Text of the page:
I just can’t get into her. Hillary, I mean. I think much of my sentiment can be summed up by events during a recent visit to my folks’ place on the east side of town.
I was spending the night and, as is often customary when doing so, headed downstairs to watch some T.V. with my mom before bed. Actually, being the couch-sleeper I am, I likely had no intention of ever making it to bed. But I digress…
My dad was probably with us initially, too, but he can take about five minutes of television programming involving “talking heads” before excusing himself with a grumble. I think I admire that about him; it’s almost as if he views the babbling of political pundits as a taint upon his hallowed airwaves. Gah…more digressing…
My mom and I, though, we don’t seem to have quite the disdain for it, especially during election season. I kind of enjoy watching posted election results as the night goes on, particularly with all the graphs and visual aid toys the networks employ these days. And so this night at my folks’ place my mom and I were watching as the results from the Democratic primary of some state or another trickled in. McCain had pretty much staked his claim as the Republican nominee, so most of the buzz was around the Democratic contest. I am not even sure which candidate won the states up for grabs that night, but the time approached for each to address the cameras. Hillary was first.
I became immediately agitated. I had been sitting in a recliner and suddenly realized that I simply could not get comfortable. My mom was standing up kind of rocking side to side as she watched Hillary speak. I found myself distracted by something on the coffee table and tapped it back and forth with my finger. A minute or two into her speech, I asked my mom if she would mind me flipping through the channels. No. I channel surfed a bit, settling on nothing specific, and made my way back to her speech every few minutes. It wasn’t long before Hillary wrapped things up and the network shifted to a rally for Obama as he prepared for his speech. Time to see what he had to say.
Man that recliner was comfortable. I set the remote down and sank into the soft, warm cushions as Obama’s words washed over me. We nodded attentively as he continued his personal discourse between the three of us. My mom glanced back at the couch. She walked over to it, grabbed some pillows and a blanket, and proceeded to make a nest on the floor from which to watch him. I was almost disappointed when he concluded his speech. My mom was asleep.
That’s kind of where I stand. Hillary makes me uncomfortable. Obama makes me want to settle in and hear him tell me that everything is okay. I have tried to listen to what Hillary says – to her “message” – I really have, but I can’t get past a voice and veneer that oozes disingenuousness. I just don’t buy it. Meanwhile, Obama, as fraught with “umm”s and “ah”s as his speeches sometimes are, or partly because of them, feels to me like the genuine article. He is conversational and does not restrict himself to rigid, party-line dialogue and responses. When he speaks, I believe him. And I like him.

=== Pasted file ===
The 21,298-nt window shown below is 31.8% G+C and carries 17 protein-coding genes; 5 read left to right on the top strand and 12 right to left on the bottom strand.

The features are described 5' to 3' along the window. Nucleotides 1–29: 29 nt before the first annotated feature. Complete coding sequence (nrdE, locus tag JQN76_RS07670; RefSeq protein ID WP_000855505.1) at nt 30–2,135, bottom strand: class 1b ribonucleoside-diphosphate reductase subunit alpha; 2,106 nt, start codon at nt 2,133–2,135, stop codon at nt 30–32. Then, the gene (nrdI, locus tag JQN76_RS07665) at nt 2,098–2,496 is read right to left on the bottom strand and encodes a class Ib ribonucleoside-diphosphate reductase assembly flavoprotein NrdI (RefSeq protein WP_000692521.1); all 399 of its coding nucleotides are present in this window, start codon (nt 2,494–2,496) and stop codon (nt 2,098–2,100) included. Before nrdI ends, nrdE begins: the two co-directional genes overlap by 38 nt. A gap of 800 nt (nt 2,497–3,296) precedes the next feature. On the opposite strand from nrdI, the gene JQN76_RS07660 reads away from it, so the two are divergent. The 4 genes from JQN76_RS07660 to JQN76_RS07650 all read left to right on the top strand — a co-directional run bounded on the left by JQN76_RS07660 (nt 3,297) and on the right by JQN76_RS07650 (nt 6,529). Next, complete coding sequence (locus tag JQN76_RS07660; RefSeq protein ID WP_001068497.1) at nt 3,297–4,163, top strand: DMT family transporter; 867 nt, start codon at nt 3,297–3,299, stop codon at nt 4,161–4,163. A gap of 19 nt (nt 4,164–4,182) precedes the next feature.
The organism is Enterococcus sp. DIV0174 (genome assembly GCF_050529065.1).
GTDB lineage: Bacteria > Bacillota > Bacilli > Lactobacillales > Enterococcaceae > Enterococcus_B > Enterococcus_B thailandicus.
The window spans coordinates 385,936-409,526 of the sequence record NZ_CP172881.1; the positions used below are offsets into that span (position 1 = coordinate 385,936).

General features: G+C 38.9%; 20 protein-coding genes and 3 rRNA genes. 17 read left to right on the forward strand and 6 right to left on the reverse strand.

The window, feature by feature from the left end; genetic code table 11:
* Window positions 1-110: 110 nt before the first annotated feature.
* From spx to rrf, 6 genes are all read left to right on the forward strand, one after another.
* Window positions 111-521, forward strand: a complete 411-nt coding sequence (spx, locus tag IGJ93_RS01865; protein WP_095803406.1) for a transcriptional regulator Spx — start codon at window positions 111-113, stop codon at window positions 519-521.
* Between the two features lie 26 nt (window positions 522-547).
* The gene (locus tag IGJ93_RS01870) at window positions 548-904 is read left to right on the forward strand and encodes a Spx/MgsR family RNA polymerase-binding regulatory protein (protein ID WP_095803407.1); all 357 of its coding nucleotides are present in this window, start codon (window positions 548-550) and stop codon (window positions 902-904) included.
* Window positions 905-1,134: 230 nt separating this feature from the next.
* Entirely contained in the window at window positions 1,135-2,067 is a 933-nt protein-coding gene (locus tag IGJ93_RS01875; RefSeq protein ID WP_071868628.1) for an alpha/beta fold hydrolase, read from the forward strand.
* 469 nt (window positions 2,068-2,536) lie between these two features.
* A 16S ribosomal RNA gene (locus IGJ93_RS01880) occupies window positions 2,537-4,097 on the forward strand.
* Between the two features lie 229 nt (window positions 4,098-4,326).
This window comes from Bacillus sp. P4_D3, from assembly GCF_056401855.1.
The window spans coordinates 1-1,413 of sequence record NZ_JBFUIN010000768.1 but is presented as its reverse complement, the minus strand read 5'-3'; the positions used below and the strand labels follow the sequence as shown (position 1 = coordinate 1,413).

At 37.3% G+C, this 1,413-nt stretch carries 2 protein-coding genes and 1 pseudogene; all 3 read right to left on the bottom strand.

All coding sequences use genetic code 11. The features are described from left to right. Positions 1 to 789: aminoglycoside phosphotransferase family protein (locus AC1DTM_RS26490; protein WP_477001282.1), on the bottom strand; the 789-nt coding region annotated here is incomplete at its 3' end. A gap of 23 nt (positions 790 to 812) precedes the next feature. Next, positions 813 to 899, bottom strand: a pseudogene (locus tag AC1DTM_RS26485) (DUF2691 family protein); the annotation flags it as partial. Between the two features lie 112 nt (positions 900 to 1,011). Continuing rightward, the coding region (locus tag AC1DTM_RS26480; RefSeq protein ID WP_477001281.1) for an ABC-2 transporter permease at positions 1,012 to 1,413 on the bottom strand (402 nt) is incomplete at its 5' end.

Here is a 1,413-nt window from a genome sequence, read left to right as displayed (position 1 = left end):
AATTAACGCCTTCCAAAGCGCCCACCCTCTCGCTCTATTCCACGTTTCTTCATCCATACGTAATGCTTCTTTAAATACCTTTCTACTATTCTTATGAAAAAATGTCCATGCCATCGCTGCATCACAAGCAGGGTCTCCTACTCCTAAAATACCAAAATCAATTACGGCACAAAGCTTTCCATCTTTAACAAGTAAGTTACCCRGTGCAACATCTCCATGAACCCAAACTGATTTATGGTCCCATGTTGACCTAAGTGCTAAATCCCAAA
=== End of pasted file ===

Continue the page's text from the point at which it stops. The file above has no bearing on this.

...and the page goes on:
Should one’s perception of sincerity be an appropriate benchmark against which to measure candidates racing to hold the title of the country’s chief diplomat, negotiator, and figurehead? Well, I’m not sure it’s an inappropriate benchmark, anyhow.
Hillary feels to me like old school politics. She seems to take the classic approach of telling me what she thinks I want to hear. I may be naive, but come on. Throughout the primaries, she has adapted her persona to accommodate what she believes people respond to (in a stroke of irony, even latching onto Obama’s mantra for a change from politics as usual in lieu of touting her political experience). One of her more recent gimmicks is the suspension of the federal gas tax this summer. You know, that whopping 18.4 cents per gallon that goes toward maintaining an aging transportation infrastructure that is already in disrepair. All she needs while making such a pitch is a backdrop of the Interstate 35-W bridge that collapsed in Minnesota last August, killing 13 people. Brilliant, Hillary.
I guess political promises are made to be broken, that that’s just the way of things, but it doesn’t mean I have to like it.
Another one of my hang-ups is strictly statistics driven. Here, miracle of miracles, we’re expected to believe that two people worthy of holding (arguably) the most influential position in the country, and perhaps the world, happen to be married to one another. What are the chances? Pretty nil. There’s a better chance that neither is so deserving of the office. At any rate, I’ll pass on the dynasty, thanks. I don’t believe it’s good for the country and I’m not about to make an exception for the Clintons.
Of course, this post is largely irrelevant since Ron Paul will be running away with the general election in November.